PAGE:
Interest rates will increase slightly in mid-to-late 2021
Much of the current demand in the Denver real estate market is due to record low interest rates set in an attempt to combat negative economic growth driven by the COVID pandemic. The US Federal Reserve has hinted it does not plan to increase these any time soon, but rates cannot remain low for too long.
Many mortgage experts predict interest rates will remain low for at least the first, possibly the second quarter of 2021 with small increases during that time likely. Many experts agree that we will likely see interest rates reach 3%-3.5% during the course of 2021, however much of this will be determined by the economic recovery in the aftermath of the pandemic, which is difficult to predict.
What this means for buyers: Buyers should keep an eye on interest rate activity and get prequalified as soon as they are ready to start making offers. Locking in a long-term loan at these rates could save you tens (or even hundreds) of thousands of dollars.
What this means for sellers: Selling earlier rather than later when the market has ‘leveled out’ could mean you secure a better price for your home and more equity in your pocket.
Seasonality in home buying and selling will shift in 2021
In previous years, we’ve seen predictable, seasonal trends in terms of real estate market activity with spring generally being an ideal time to list your home for sale. However, with so much change and uncertainty – both in the market and surrounding the outcome of the COVID pandemic and vaccine – we expect to see real estate activity in Denver-metro increase throughout the early 2021 winter months. Buyers will likely capitalize on the currently low interest rates (and fear they may increase once a vaccine is finally distributed).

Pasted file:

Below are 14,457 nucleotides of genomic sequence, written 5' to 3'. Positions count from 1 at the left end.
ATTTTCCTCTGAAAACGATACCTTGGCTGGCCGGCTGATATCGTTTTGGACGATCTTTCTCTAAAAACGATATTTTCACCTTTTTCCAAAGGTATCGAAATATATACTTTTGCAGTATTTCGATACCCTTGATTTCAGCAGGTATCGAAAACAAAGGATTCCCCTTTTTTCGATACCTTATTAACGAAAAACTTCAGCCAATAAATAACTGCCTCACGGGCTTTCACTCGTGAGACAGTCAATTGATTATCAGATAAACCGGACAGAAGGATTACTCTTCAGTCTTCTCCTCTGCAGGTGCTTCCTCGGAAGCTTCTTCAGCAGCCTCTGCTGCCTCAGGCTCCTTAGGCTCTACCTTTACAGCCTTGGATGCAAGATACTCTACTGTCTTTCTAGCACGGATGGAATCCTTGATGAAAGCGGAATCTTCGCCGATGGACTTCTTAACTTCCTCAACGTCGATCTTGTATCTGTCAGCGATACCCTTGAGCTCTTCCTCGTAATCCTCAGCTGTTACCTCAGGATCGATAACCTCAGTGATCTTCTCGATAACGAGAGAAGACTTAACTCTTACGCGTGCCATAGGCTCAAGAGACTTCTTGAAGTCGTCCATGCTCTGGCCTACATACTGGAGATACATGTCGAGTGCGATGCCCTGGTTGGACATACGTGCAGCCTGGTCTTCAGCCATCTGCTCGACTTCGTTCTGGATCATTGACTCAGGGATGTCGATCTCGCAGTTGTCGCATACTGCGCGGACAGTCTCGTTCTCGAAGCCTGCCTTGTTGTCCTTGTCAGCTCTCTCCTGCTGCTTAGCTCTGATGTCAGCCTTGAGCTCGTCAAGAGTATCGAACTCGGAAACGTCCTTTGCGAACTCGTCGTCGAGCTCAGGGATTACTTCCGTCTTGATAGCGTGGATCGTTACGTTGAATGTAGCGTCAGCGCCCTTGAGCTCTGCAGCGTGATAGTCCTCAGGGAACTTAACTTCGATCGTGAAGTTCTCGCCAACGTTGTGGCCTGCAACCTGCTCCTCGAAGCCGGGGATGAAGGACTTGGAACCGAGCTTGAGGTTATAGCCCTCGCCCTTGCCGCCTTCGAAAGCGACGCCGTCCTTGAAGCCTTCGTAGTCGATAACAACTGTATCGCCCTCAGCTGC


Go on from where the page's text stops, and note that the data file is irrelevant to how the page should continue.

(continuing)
What this means for buyers: Buyers should continue to monitor available real estate inventory closely. Consider registering your information and search criteria with a reputable brokerage to receive regular and timely updates. Companies such as Homie have a user-friendly app and website that showcases all homes for sale in the Denver metro area—not just those listed by them.
What this means for sellers: Don’t necessarily wait until the spring to list. Start vetting agents now and prepare your home and finances for a sale earlier than spring.
2020 has been a surprising success story for Denver real estate and experts are optimistic the market will hold strong well into 2021. Prospective 2021 buyers and sellers should start planning now and continue to monitor the market as we head into the new year.
Most importantly, arm yourself with a strong agent who is willing to go the extra mile and make sure you have complete transparency around fees and commissions—you don’t want any surprises at the closing table.
Melissa Millan is the General Manager of Homie Colorado, a real estate company changing the way real estate is bought and sold by eliminating high fees and commissions. To learn more, visit www.homie.com/Colorado.